“Leaving Las Vegas: Saying Goodbye to the Land of Enchantment”: Episode 16 of The Rocky Mountain Rubber Tramp

Kurt Buss
8 min readDec 17, 2020
Las Vegas, New Mexico, in the Land of Enchantment (Not the Land of Entrapment).

Alright, amigos, it’s time to saddle the horse and prepare to head north. We’ve got to leave the allure of Las Vegas, New México, while we still can. This place is getting ahold of me, but I gotta go, get back to my mountain hideaway in the northern Rockies of Colorado - before it’s too late…

“The weather is finally gorgeous — warm and sunny with little or no wind. I’ve been waiting months for this. Definitely going to take Rambeaux for a walk, do some photography of some historic buildings and maybe buy a license and go fishing, get back to an active lifestyle after these winter doldrums have made me lazy.

The construction crews are working overtime and trying to catch up on getting the main residence and carriage house ready for the tenants, who’ve been living in temporary digs, waiting to move in. It’ll be housing for the owners and staff of the restaurant at the Casty [Castaneda Hotel] which is opening soon, after seventy years of vacancy and no small amount of decay, being resurrected by dreams, and vision, and money.”

— Journal entry: Wednesday; April 3rd, 2019; 10:48 am. Restless in my camper, Cochise.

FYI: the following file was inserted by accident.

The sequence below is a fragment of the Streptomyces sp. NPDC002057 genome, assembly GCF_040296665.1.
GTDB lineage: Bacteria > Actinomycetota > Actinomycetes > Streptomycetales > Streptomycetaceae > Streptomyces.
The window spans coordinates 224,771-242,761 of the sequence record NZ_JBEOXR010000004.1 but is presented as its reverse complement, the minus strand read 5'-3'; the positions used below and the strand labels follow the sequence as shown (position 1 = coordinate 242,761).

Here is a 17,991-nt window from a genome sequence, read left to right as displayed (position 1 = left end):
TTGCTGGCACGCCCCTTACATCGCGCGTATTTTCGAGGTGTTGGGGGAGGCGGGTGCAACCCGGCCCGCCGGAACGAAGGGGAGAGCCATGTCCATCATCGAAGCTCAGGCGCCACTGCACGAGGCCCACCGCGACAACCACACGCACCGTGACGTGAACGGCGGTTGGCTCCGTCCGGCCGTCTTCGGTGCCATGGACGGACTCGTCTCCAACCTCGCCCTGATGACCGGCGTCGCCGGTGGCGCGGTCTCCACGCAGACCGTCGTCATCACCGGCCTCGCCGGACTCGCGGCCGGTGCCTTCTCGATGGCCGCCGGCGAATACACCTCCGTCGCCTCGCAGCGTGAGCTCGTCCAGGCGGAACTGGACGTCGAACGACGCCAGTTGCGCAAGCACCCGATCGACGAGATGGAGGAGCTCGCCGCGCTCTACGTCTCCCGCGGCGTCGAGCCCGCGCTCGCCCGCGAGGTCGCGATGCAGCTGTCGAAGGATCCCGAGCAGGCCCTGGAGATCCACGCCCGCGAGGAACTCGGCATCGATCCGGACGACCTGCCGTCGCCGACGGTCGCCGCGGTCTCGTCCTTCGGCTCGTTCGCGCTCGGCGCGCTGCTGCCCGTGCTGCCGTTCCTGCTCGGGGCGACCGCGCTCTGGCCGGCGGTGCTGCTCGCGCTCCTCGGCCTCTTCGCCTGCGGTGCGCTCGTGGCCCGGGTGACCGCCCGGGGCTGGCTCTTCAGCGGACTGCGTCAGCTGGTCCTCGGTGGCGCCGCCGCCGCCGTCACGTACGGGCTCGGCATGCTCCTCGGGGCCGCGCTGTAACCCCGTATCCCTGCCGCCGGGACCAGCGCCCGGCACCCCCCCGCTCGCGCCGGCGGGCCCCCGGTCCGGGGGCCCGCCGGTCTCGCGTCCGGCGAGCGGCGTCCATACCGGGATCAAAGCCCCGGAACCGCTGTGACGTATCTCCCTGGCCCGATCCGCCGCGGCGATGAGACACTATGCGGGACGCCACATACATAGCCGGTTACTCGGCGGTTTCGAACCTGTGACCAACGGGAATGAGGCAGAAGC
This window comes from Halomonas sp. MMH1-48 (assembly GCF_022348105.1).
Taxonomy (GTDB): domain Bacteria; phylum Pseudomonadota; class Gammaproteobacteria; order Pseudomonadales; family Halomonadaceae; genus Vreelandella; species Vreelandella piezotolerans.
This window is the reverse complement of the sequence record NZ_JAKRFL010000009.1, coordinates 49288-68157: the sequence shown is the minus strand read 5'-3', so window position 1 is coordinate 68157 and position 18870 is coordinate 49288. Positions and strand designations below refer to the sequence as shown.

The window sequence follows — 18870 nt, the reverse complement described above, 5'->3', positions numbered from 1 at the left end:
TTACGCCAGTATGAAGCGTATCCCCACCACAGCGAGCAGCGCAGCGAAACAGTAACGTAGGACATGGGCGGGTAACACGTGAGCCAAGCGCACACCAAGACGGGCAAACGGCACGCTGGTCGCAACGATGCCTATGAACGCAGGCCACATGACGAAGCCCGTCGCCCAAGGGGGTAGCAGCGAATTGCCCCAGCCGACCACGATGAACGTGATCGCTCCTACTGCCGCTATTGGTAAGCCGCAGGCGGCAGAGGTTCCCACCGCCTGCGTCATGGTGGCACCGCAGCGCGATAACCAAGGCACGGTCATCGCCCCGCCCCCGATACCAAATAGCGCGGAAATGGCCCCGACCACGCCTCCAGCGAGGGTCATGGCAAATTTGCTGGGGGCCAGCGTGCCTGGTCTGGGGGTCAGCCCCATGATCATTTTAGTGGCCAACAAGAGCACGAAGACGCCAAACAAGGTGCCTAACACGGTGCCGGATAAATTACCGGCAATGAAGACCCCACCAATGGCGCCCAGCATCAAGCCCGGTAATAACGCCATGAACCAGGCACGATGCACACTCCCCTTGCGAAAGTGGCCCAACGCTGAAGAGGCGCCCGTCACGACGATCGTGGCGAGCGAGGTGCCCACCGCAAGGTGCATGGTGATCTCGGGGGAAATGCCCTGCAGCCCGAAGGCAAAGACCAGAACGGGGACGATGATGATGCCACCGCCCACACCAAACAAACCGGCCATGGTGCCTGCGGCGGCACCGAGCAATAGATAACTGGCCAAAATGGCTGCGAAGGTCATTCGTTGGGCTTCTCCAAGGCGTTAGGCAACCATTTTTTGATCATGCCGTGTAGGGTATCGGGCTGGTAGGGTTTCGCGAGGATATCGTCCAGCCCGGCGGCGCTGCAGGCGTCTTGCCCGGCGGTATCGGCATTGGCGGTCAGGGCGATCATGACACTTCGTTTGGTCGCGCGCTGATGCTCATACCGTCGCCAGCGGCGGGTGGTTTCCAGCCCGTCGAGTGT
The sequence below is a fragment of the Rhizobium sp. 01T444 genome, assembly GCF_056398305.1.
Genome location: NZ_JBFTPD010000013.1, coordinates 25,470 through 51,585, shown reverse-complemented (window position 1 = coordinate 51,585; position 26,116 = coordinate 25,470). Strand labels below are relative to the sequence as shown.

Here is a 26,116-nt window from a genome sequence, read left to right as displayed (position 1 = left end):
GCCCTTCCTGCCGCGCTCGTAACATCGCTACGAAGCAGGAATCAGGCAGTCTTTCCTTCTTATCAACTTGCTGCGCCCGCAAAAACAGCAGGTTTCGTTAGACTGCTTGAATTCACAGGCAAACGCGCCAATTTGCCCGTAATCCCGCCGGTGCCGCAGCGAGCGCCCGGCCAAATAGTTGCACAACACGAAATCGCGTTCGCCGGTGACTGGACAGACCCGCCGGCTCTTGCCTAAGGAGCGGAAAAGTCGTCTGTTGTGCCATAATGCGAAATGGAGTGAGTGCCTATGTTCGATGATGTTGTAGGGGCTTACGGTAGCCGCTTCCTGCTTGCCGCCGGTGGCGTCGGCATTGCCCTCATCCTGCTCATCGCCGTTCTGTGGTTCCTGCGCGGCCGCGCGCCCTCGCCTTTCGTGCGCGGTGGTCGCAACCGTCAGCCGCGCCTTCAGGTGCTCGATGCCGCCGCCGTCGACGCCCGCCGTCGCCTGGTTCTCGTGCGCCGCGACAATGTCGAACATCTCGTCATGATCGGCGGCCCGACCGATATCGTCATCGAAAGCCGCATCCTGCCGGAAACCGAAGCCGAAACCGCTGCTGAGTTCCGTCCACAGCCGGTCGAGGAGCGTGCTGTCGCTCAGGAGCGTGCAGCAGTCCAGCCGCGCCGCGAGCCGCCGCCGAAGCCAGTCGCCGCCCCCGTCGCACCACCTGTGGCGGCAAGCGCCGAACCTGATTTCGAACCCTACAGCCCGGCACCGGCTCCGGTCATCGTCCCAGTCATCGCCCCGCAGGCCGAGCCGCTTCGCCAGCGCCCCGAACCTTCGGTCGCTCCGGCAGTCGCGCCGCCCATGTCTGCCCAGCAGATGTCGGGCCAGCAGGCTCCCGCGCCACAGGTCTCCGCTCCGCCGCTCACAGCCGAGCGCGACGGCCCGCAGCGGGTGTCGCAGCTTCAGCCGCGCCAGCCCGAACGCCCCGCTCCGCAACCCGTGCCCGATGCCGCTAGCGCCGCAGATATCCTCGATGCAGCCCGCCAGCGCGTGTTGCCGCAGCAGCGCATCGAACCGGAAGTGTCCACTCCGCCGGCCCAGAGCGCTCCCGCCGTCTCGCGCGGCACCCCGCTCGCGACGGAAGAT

Bitter weather has finally released its grip and green things begin to grow, and I’m ready to go, finish this first season as a rubber tramp, living out of my 19’ vintage camper with my dog, Rambeaux, and head north to that little piece of dirt in the mountains of Colorado that I call my own, just south of the Wyoming border. But the weather there won’t let me return… not yet — still too much cold and blowing snow making the ground a horizontal barrier to passenger vehicles.

The Beast with Cochise in the background waiting patiently to be Leaving Las Vegas.

The word from my neighborhood newsletter there informs me a late-season storm has dumped more than two feet of wet snow that gale-force winds have formed into an impenetrable blockade, snapping the hydraulic cylinder mounts on the road grader and holding smaller vehicles with snowplows at a standstill. Locals have to rely on snowmobiles to get groceries and everyone is waiting for the weather to break, warm the air, melt the snow and allow the normalcy of summer to bring life back from the dormancy of winter. I wait from what should be safe distance, but often doesn’t feel that way. We live by the choices we make, and mine are sometimes not the best. I think that’s just part of being human. At least that’s my excuse…